Employed to speak of zones of agricultural production, the French notion of terroir is a more substantive frame than “local.” In France, goût duterroir—an agriculturally realized, phenomenological expression of the material “givens of a place”—is understood to come as much from transgenerational traditions of agrarian practice as from such geophysical conditions as terrain and climate. How might it be possible to create “the taste of place” in North America, where agriculture has been dominated by the homogenizing effects of industrialization and populations have been relatively mobile? Is a recognizable goût duterroir emerging for Vermont cheese?
Derived from the French for “earth” or “soil”, terroir has a strong material component but, like “culture,” it is not a priori a thing in the world. As Amy Trubek has argued, terroir is above all a conceptual category or folk concept that frames how people understand their connections to the land. There is no reason why the term cannot come to signify different sorts of connections between people and places in different contexts. The taste of place need not come in one flavour.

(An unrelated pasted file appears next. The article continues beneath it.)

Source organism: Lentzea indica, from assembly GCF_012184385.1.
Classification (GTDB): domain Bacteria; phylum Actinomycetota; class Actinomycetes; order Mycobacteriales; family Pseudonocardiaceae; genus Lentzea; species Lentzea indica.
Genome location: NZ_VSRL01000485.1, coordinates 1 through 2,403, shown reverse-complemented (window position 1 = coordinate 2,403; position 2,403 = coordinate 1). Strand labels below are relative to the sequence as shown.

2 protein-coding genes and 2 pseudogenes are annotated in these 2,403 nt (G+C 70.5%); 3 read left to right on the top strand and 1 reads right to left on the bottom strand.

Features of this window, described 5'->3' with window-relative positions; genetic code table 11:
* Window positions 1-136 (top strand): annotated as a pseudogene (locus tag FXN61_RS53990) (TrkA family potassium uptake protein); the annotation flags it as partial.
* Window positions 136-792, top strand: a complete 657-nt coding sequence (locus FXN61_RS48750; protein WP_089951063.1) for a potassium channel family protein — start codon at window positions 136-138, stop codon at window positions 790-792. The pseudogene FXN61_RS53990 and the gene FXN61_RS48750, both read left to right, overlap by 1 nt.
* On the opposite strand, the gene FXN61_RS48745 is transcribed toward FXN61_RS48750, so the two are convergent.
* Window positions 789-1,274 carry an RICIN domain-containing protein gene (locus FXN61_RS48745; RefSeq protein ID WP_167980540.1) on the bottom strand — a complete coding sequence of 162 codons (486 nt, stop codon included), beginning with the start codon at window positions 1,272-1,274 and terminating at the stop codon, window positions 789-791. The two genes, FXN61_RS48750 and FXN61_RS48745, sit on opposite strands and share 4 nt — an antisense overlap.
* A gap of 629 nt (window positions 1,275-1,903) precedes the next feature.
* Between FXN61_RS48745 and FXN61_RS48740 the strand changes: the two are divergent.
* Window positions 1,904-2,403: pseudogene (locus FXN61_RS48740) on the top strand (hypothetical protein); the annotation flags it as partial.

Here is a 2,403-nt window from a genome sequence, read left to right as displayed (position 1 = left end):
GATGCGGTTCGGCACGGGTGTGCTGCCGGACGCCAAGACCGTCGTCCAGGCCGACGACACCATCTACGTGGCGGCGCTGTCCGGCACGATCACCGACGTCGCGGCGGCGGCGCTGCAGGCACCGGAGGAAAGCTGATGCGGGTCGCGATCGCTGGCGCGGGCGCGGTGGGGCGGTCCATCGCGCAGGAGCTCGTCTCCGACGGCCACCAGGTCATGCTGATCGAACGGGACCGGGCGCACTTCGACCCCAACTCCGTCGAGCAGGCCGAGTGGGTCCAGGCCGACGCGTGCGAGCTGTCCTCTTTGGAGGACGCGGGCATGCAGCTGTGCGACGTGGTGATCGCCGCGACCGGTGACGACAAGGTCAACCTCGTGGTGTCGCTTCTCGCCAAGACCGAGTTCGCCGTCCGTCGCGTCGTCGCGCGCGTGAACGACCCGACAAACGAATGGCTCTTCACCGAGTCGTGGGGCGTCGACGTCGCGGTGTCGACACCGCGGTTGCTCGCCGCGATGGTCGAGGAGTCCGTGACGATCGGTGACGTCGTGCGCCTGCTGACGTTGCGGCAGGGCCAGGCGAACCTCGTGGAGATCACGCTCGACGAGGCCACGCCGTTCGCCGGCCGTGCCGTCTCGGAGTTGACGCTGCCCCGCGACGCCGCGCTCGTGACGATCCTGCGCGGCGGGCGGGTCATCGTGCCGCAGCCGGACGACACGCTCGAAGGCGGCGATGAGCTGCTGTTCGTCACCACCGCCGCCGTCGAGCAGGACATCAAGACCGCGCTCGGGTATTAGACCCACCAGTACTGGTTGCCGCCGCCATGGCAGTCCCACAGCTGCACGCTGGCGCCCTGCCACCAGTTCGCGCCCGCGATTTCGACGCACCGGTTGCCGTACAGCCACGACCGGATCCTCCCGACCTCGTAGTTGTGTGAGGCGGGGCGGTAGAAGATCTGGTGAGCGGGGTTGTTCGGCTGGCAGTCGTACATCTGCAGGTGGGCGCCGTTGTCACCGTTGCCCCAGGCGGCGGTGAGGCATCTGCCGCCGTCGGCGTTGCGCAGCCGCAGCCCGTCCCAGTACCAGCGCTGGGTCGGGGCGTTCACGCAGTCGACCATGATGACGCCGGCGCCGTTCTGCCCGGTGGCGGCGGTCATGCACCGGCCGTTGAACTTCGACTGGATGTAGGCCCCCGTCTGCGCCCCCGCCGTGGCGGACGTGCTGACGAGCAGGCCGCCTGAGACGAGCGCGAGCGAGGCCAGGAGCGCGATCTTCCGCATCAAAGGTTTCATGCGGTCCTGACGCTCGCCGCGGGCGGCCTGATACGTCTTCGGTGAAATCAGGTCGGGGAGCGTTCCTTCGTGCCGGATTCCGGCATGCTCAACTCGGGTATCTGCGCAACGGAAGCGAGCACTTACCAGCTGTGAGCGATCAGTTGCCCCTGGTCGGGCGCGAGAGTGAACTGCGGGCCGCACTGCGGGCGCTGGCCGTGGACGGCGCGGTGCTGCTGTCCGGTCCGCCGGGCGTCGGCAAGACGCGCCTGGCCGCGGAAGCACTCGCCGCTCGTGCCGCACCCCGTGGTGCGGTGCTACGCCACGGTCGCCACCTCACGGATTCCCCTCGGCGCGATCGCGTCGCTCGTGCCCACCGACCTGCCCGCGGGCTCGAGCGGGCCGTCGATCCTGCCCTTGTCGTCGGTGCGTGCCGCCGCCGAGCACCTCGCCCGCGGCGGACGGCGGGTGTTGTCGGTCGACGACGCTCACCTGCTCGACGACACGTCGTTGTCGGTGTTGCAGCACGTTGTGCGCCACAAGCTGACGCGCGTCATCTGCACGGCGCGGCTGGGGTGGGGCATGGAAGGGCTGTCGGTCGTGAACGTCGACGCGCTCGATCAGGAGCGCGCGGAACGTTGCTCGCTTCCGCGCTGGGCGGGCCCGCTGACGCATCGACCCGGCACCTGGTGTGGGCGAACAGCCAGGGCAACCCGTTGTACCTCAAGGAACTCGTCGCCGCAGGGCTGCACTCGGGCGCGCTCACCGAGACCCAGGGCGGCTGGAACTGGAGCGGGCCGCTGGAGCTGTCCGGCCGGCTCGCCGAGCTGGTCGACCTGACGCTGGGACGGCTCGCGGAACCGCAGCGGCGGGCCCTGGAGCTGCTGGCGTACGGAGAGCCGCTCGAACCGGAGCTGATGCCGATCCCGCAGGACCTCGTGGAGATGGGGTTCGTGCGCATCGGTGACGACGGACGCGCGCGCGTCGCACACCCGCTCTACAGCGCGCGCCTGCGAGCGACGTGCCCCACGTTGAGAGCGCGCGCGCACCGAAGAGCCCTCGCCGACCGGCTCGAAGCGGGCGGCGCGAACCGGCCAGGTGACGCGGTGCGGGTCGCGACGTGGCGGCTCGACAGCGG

As an anthropologist, I am not out to define or defend any one notion of terroir as particularly suitable to New World landscapes. Rather, I am interested to trace how American cheesemakers are translating terroir to convey the instrumental as well as gustatory values of their products. In what follows, I describe two dominant categories by which taste of place is being articulated for artisan cheese in Vermont. In the first, terroir is called on to describe how handcrafted cheese might express material qualities inherent to a locale; this is the taste of place imagined as cultured nature. The second model is more prescriptive than descriptive. Offering the taste of a “working landscape,” American terroir talk in this idiom invites consumers to join producers in creating place by fostering rural economic revitalization.